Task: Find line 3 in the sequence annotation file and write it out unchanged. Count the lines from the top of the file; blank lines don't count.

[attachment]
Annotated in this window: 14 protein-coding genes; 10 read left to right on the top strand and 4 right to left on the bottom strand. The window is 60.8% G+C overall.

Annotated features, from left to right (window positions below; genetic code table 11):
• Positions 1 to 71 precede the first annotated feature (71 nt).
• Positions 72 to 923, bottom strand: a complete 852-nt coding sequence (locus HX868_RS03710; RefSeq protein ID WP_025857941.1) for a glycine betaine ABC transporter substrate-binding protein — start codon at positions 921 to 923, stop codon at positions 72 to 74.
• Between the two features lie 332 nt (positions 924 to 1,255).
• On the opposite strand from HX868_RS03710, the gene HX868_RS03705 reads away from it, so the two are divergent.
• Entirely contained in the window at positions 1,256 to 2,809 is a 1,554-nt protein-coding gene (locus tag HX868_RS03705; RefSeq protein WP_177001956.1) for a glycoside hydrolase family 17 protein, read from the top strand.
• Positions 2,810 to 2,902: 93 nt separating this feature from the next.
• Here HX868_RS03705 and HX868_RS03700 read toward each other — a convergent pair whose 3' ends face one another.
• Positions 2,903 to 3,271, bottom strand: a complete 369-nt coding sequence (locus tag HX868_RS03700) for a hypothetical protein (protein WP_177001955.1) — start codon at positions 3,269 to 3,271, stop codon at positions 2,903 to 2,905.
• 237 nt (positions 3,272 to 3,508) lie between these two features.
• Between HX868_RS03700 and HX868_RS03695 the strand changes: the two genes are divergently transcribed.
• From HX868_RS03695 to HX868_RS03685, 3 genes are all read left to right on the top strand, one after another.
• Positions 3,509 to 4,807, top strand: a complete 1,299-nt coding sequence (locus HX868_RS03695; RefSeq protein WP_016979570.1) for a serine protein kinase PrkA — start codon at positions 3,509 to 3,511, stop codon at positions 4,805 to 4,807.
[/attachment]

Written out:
• Positions 1 to 71 precede the first annotated feature (71 nt).